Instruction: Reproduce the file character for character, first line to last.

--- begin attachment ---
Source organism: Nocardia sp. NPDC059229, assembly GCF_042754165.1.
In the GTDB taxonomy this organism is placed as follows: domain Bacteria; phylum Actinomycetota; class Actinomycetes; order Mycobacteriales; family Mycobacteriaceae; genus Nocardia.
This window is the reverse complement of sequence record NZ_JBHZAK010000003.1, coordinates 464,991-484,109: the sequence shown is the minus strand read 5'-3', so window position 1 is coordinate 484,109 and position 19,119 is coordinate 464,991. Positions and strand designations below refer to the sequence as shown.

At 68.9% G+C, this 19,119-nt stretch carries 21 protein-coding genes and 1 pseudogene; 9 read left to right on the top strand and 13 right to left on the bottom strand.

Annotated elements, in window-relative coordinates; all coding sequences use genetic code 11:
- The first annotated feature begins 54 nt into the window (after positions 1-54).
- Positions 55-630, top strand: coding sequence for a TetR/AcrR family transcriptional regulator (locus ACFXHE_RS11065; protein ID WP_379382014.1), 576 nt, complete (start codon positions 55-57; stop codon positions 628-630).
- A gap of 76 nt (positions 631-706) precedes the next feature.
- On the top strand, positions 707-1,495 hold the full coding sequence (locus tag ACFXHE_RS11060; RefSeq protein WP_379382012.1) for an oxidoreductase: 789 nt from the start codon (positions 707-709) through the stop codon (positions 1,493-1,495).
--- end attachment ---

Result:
Source organism: Nocardia sp. NPDC059229, assembly GCF_042754165.1.
In the GTDB taxonomy this organism is placed as follows: domain Bacteria; phylum Actinomycetota; class Actinomycetes; order Mycobacteriales; family Mycobacteriaceae; genus Nocardia.
This window is the reverse complement of sequence record NZ_JBHZAK010000003.1, coordinates 464,991-484,109: the sequence shown is the minus strand read 5'-3', so window position 1 is coordinate 484,109 and position 19,119 is coordinate 464,991. Positions and strand designations below refer to the sequence as shown.

At 68.9% G+C, this 19,119-nt stretch carries 21 protein-coding genes and 1 pseudogene; 9 read left to right on the top strand and 13 right to left on the bottom strand.

Annotated elements, in window-relative coordinates; all coding sequences use genetic code 11:
- The first annotated feature begins 54 nt into the window (after positions 1-54).
- Positions 55-630, top strand: coding sequence for a TetR/AcrR family transcriptional regulator (locus ACFXHE_RS11065; protein ID WP_379382014.1), 576 nt, complete (start codon positions 55-57; stop codon positions 628-630).
- A gap of 76 nt (positions 631-706) precedes the next feature.
- On the top strand, positions 707-1,495 hold the full coding sequence (locus tag ACFXHE_RS11060; RefSeq protein WP_379382012.1) for an oxidoreductase: 789 nt from the start codon (positions 707-709) through the stop codon (positions 1,493-1,495).